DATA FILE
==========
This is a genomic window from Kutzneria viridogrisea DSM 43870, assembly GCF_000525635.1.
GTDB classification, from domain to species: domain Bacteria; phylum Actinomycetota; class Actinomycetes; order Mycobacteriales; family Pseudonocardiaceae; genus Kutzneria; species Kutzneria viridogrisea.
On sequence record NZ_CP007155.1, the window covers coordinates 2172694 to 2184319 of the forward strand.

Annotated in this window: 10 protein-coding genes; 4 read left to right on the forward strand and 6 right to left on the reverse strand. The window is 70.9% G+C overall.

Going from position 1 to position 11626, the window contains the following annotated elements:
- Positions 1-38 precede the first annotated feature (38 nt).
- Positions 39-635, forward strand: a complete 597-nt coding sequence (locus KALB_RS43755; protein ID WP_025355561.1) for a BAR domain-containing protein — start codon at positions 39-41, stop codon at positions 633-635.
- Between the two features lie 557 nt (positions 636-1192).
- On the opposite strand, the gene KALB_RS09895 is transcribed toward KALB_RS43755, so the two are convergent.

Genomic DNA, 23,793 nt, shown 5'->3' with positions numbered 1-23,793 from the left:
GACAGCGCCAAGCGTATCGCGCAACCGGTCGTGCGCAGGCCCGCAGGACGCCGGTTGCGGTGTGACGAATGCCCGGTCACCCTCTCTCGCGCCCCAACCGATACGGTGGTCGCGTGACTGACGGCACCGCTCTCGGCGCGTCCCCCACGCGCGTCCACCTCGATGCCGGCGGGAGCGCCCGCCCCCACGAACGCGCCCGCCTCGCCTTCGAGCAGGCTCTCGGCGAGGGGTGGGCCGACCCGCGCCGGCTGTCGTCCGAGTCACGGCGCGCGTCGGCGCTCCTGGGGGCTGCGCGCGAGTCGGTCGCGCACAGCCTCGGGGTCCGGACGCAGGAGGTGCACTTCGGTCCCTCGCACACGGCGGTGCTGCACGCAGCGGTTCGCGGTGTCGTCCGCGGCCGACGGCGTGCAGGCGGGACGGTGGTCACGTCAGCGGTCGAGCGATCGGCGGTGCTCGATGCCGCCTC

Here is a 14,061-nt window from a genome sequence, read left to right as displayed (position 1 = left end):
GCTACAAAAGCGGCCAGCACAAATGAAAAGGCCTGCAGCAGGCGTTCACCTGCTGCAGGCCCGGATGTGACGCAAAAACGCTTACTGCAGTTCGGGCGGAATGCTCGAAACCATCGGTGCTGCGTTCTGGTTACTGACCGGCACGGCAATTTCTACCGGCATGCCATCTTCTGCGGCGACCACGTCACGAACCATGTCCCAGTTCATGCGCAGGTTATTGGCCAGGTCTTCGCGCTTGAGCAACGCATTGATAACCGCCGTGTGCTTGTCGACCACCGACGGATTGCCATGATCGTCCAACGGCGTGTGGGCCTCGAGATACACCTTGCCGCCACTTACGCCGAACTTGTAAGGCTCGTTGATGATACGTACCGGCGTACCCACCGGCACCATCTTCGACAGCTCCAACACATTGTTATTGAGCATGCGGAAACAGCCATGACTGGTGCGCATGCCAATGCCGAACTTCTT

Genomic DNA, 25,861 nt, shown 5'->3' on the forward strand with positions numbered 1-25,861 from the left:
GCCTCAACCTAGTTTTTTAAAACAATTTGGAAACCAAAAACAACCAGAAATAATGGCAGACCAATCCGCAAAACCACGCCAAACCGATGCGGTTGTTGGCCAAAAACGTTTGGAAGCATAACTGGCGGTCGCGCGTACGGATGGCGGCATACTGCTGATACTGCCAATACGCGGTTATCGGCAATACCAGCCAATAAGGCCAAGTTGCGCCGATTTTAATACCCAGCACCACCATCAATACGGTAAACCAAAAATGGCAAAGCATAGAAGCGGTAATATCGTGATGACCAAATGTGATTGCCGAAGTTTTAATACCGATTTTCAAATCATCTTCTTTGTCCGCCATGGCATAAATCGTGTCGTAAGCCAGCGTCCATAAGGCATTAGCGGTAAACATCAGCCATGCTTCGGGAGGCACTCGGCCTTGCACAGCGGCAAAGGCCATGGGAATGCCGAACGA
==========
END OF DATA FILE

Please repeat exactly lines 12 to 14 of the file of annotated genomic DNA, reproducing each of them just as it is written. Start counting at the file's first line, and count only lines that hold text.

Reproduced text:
Here is a 14,061-nt window from a genome sequence, read left to right as displayed (position 1 = left end):
GCTACAAAAGCGGCCAGCACAAATGAAAAGGCCTGCAGCAGGCGTTCACCTGCTGCAGGCCCGGATGTGACGCAAAAACGCTTACTGCAGTTCGGGCGGAATGCTCGAAACCATCGGTGCTGCGTTCTGGTTACTGACCGGCACGGCAATTTCTACCGGCATGCCATCTTCTGCGGCGACCACGTCACGAACCATGTCCCAGTTCATGCGCAGGTTATTGGCCAGGTCTTCGCGCTTGAGCAACGCATTGATAACCGCCGTGTGCTTGTCGACCACCGACGGATTGCCATGATCGTCCAACGGCGTGTGGGCCTCGAGATACACCTTGCCGCCACTTACGCCGAACTTGTAAGGCTCGTTGATGATACGTACCGGCGTACCCACCGGCACCATCTTCGACAGCTCCAACACATTGTTATTGAGCATGCGGAAACAGCCATGACTGGTGCGCATGCCAATGCCGAACTTCTT

Genomic DNA, 25,861 nt, shown 5'->3' on the forward strand with positions numbered 1-25,861 from the left: